At the JOIM conference, and in a subsequent phone interview with RIJ, McDonald explained that Prudential and its plan sponsor clients bring these deals to fruition by taking great care in their selection of retirees to include in the group annuity, by closely analyzing the risks of those pools, and by carefully selecting the assets that will accompany those liabilities over to the insurer.
In many cases, that means focusing on the oldest plan members, whose benefits are the least risky to transfer. “We addressed the cost issue by focusing on the retiree populations,” McDonald said at the conference. “About 50% of the pension obligation is obligations to retirees, those are the most efficient to transfer. Their average ages will be 70 or 72. It can be too expensive to do the buyout for non-retirees. There’s behavioral risk, interest rate risk, and longevity risk. With retirees, the duration of liabilities is relatively short. So there’s not as much longevity risk or investment risk as we would see with younger participants.”
It also involves a close analysis of the longevity risks of that group, and the variables that affect the longevity of sub-groups within it. “We have a longevity team that does a really deep dive and finely tunes our assumptions, based on certain variables. Geography, gender, current age and benefit size are the big ones,” McDonald told RIJ. “We know from Society of Actuaries tables, for instance, that people with bigger benefits have better longevity. As a company, we have mortality history in our very large block of annuity business going back to 1928. We rely on what we’ve learned from that book of business and tweak it for what we know about each specific group.”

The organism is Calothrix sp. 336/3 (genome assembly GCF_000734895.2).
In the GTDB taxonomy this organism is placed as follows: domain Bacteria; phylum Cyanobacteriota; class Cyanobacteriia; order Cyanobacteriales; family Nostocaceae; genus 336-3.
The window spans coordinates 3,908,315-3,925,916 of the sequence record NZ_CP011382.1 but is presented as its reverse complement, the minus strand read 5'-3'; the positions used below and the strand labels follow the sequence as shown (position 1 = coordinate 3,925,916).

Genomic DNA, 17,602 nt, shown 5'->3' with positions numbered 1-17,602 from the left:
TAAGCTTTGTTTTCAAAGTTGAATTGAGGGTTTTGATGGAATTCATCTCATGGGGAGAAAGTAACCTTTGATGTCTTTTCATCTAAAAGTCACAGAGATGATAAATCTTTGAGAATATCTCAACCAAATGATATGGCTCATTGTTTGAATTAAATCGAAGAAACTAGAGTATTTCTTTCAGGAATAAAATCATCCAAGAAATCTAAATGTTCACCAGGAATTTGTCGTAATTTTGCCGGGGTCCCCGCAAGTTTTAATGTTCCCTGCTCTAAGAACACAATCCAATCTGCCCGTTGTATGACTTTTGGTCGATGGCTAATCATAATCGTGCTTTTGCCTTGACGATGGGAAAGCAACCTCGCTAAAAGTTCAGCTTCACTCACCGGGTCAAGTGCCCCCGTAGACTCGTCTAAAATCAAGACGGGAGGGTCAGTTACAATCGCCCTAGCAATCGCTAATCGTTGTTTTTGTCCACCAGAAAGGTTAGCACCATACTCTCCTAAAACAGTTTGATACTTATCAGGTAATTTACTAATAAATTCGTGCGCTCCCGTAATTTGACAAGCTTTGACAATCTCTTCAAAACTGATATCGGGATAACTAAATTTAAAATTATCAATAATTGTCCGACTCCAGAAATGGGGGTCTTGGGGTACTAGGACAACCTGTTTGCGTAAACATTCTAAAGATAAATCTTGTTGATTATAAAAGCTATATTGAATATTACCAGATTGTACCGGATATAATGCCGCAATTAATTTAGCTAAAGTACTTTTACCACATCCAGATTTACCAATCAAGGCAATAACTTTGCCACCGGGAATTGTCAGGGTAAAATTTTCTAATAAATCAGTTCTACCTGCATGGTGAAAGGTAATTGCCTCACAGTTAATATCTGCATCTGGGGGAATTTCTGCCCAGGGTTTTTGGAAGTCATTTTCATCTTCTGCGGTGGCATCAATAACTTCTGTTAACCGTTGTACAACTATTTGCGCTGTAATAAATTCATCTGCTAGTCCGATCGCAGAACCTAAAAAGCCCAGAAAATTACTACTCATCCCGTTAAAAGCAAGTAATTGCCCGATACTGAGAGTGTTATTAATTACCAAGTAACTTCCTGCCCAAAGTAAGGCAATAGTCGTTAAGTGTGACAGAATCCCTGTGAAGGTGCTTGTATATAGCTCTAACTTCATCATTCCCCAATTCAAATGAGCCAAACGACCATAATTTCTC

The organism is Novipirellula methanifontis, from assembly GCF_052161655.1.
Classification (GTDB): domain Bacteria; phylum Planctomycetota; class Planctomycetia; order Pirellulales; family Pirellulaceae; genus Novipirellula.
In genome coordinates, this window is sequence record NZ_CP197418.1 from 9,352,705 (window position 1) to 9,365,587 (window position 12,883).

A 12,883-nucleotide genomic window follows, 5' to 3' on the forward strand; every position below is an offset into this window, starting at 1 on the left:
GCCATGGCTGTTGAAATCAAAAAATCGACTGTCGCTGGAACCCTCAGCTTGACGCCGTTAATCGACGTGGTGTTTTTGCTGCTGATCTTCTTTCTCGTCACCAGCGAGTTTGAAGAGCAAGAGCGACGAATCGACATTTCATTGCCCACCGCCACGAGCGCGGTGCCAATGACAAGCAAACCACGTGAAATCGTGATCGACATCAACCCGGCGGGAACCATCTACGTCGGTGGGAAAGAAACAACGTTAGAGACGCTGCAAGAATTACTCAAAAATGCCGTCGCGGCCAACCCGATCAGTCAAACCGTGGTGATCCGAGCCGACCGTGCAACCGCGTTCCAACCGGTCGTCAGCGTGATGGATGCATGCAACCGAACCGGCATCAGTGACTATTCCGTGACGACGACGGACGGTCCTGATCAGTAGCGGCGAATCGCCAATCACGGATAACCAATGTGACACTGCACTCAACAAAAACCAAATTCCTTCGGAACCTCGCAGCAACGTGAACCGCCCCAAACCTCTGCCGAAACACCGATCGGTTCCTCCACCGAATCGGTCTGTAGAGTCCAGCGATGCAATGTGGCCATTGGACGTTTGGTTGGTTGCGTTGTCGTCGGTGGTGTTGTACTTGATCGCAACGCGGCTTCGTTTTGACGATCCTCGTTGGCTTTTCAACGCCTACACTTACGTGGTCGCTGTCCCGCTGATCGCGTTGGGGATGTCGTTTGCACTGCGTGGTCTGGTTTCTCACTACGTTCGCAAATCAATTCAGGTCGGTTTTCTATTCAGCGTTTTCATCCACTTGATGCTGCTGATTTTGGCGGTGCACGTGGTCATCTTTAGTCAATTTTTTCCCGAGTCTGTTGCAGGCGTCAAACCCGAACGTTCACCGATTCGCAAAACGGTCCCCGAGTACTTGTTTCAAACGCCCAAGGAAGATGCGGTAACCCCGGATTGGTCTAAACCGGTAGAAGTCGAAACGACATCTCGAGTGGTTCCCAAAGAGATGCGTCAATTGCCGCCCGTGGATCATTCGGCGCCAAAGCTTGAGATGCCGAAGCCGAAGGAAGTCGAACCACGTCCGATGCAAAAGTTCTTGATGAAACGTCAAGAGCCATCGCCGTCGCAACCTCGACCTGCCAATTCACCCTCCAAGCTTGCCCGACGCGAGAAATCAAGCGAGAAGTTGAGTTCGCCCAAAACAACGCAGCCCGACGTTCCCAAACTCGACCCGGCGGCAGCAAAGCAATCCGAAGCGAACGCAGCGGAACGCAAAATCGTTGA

In addition to identifying the liabilities carefully, Prudential and the jumbo plan sponsors had to identify the assets backing the liabilities with great care. Jumbo plan buy-outs require in-kind transfers of assets. In the run-up to the deal, the sponsor may have to change the plan’s asset mix to fit the insurer’s requirements. Those assets also need to remain equal to the liabilities during the period between the announcement of the transfer and the closing of the deal.